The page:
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Bob the Navigator: Thinking and Planning Small
Bob Little (Bob the Navigator)
It is often said that size does not matter, and I am one who happens to believe it. Perhaps my thinking is being influenced by my family name, LITTLE, but it seems to me that many of my favorite destinations in Europe are actually SMALL villages. Wouldn't it be fun to plan an entire itinerary without ever setting foot in a large city. Sure, you may need to land at the airport in Rome, Milan, Munich, or Zurich, but all of these are well outside the actual city and you can easily get your rental car or catch the local train and be on your way to a magical SMALL village nearby.
Having planned more than 120 customized itineraries in Europe for myself and others, I have learned to apply some basic rules that seem to work for me.
Bob's Itinerary Planning 101
1. A minimum of three nights per destination. (Note: Slow Travelers like to do a week in most destinations.)
2. Your next destination should not be more than four hours travel time from the previous one.
3. Plan to spend equal time in SMALL villages as you do in major cities.
4. Pick your destinations based on seasonal factors (e.g. avoid coastal resorts in August).
How often have you seen proposed itineraries entirely composed of major cities? Far too often in my judgment. I recently had an inquiry from a prospective client who asked my advice about this two week rail itinerary:
"Arrive Rome, depart Munich, and to include Florence, Venice, and Vienna".
Well, these are all lovely cities and certainly worth your time, but what a shame to bypass the hill towns of Tuscany, the Lakes region of central Austria, and the castle country of Bavaria in your haste to get to the next museum or art gallery in a major city.
I just do not get it. Europe has so much more to offer than merely the major cities that are well marked on any large scale map of Europe. I have to assume that the novice traveler just does not know the difference or is more comfortable in an urban setting.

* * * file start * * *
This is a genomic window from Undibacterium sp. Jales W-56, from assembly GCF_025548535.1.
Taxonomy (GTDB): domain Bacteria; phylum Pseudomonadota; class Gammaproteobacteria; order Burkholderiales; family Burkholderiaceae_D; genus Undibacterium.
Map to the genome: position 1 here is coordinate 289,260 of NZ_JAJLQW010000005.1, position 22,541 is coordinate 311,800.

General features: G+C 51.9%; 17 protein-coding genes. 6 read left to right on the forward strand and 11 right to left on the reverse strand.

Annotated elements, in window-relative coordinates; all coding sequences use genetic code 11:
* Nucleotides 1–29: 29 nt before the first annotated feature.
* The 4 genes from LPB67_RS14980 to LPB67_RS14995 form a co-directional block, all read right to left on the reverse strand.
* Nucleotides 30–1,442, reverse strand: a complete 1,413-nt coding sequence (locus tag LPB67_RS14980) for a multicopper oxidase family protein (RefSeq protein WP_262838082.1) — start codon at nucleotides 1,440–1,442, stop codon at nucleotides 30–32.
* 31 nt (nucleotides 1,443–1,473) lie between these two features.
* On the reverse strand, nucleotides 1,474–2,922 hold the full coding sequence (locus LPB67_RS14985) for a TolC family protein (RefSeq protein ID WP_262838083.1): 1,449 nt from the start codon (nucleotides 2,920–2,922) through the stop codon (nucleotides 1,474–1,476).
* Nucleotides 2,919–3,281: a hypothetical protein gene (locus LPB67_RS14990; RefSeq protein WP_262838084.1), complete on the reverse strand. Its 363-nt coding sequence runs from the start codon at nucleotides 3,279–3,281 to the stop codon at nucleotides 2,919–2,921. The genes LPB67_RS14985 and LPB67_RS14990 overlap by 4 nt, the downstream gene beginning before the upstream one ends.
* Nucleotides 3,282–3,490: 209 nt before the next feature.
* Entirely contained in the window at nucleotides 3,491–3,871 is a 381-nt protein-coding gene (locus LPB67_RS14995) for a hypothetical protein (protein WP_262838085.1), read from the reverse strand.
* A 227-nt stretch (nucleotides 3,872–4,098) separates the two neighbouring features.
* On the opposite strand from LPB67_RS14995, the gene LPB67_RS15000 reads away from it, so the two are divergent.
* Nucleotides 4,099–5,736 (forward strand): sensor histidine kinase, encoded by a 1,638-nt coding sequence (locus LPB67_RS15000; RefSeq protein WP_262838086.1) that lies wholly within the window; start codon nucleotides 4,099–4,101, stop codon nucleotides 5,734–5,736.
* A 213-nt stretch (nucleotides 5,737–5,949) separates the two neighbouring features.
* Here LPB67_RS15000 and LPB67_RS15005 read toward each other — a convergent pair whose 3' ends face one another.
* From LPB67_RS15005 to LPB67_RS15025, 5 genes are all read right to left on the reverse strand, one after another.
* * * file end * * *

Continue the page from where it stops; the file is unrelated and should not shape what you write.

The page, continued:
Well, just for fun, let's plan some sample itineraries by geographic regions and make the assumption that you are forbidden from staying in any destination with more than 10,000 population - my kind of trip. I will pick only four regions for now, but you may want to add others in regions that you know well. We will assume a total of thirteen nights in Europe and travel by car; it is not easy to plan train travel to these SMALL villages that we have come to enjoy.
* MUNICH TO MUNICH: St. Gilgen, Durnstein, Cesky Krumlov, Rothenburg
* MILAN TO VENICE: Lago Orta, San Mamete, Castelrotto, Asolo
* PISA TO ROME: Portovenere, Montalcino, Spello, Orvieto
* ROME TO CATANIA: Sperlonga, Ravello, Maratea, Taormina
Of course, there are at least a dozen more SMALL village itineraries that may come to mind, but you get the idea. These happen to be some of my favorite destinations. I would be curious to hear about some of your favorites.
An added benefit of choosing SMALL villages as your destinations is that the cost for food and lodging will likely be from 30 to 50% less than comparable accommodations in the major cities, and that always gets my attention.
So, THINK AND PLAN SMALL for your next adventure in Europe. You may need a good map to locate some of these destinations, but that is exactly the point. The SMALLER the detail the greater your potential reward. HAVE FUN !
Read Bob's Planning Your Trip to Europe for more suggested itineraries.
© Bob Little, 2004
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